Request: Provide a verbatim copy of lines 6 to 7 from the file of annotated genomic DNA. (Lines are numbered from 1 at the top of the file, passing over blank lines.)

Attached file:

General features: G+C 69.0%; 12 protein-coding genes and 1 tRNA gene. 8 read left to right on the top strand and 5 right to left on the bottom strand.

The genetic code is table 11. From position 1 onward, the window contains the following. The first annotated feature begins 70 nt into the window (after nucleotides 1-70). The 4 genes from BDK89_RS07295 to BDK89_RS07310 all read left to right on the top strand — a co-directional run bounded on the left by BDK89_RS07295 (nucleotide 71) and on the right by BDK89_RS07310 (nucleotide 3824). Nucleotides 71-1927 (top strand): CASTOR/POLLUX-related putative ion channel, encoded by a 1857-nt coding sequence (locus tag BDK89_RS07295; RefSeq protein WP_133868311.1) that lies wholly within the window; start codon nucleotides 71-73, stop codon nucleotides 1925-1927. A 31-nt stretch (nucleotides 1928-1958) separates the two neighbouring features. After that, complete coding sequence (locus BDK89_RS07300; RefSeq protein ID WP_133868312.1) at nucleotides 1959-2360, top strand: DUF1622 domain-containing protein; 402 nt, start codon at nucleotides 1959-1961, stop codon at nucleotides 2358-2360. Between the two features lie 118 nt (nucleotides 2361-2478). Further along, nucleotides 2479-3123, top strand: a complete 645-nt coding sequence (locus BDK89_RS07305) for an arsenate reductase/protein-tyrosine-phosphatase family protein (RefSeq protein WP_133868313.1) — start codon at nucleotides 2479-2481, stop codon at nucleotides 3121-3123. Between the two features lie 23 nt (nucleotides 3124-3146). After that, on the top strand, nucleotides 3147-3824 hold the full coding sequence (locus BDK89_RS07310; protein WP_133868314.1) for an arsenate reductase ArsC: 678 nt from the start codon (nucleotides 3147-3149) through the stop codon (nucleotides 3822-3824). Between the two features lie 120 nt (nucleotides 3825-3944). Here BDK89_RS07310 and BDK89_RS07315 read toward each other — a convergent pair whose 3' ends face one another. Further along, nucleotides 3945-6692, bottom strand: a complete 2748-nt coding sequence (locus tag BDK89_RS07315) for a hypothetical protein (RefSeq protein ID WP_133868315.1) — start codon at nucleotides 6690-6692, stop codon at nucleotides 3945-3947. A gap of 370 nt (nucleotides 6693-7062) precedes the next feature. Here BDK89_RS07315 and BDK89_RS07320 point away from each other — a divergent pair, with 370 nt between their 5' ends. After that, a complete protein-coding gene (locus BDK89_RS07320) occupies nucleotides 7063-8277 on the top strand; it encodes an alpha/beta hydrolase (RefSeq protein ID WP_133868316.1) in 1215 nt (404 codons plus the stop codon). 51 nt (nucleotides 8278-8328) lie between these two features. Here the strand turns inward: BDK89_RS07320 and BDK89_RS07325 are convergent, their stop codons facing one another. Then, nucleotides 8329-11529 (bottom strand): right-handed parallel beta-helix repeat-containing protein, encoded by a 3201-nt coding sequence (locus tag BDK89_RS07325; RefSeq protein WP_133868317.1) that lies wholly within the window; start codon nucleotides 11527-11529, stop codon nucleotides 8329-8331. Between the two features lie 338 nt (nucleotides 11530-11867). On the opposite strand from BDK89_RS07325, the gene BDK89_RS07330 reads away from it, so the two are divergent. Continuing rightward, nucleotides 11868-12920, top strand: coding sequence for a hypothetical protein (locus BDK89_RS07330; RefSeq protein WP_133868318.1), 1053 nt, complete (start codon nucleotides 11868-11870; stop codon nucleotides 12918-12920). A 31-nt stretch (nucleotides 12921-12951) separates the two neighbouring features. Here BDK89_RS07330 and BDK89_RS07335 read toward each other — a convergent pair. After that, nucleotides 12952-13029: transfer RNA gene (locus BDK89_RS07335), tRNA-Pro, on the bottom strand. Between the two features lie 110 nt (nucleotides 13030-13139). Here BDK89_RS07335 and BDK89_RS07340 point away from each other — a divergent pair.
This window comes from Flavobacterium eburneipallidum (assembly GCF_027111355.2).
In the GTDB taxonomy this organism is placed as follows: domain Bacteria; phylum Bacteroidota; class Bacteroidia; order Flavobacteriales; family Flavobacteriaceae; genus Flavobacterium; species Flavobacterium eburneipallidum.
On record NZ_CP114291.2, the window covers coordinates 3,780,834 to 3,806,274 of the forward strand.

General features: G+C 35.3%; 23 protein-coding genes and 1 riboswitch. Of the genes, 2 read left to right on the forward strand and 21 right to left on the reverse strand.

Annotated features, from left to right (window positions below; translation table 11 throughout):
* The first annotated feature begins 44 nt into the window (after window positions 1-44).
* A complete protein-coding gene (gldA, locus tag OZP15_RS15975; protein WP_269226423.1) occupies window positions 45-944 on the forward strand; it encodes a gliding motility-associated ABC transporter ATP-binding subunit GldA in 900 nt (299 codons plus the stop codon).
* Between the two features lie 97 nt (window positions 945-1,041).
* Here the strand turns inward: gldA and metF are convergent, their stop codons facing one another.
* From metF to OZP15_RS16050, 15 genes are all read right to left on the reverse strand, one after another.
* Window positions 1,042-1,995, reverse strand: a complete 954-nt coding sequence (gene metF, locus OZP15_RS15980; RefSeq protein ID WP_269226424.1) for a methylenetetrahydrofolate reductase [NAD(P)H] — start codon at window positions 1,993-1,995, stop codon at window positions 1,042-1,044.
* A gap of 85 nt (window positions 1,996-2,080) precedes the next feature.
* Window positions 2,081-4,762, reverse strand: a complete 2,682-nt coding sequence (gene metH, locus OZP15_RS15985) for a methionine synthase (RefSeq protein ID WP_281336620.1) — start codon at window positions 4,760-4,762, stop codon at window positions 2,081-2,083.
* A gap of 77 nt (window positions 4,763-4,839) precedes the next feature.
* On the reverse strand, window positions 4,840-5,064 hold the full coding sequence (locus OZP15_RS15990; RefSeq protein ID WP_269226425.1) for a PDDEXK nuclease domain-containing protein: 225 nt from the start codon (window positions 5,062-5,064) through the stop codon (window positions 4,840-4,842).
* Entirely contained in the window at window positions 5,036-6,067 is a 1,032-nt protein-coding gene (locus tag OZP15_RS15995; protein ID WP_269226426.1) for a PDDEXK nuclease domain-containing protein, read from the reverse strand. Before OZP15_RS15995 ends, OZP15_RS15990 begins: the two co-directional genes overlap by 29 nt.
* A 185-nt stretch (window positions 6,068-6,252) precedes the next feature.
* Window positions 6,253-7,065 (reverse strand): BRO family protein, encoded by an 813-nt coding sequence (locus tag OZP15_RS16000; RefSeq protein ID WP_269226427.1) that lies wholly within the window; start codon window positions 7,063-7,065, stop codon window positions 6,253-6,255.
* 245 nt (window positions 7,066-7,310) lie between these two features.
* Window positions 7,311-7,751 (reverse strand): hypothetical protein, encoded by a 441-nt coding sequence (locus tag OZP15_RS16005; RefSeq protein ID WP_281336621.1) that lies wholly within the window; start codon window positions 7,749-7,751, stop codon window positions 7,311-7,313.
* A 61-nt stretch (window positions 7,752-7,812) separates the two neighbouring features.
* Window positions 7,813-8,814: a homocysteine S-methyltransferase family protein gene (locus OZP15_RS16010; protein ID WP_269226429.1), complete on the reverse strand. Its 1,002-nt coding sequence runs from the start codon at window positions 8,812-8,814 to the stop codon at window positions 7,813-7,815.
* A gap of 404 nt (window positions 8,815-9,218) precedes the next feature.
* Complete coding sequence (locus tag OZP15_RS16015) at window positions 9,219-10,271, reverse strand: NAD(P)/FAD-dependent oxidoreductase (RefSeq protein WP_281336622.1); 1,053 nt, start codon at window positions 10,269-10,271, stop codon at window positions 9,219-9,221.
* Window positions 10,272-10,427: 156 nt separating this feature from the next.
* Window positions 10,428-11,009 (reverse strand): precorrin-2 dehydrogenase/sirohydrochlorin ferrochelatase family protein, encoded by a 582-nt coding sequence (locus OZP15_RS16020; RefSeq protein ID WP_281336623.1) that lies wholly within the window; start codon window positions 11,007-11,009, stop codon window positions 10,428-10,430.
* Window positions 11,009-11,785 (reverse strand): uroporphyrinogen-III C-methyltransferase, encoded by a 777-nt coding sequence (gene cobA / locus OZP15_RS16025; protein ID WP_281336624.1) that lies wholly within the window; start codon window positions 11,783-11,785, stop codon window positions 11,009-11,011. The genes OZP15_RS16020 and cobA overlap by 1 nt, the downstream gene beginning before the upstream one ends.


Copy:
General features: G+C 35.3%; 23 protein-coding genes and 1 riboswitch. Of the genes, 2 read left to right on the forward strand and 21 right to left on the reverse strand.

Annotated features, from left to right (window positions below; translation table 11 throughout):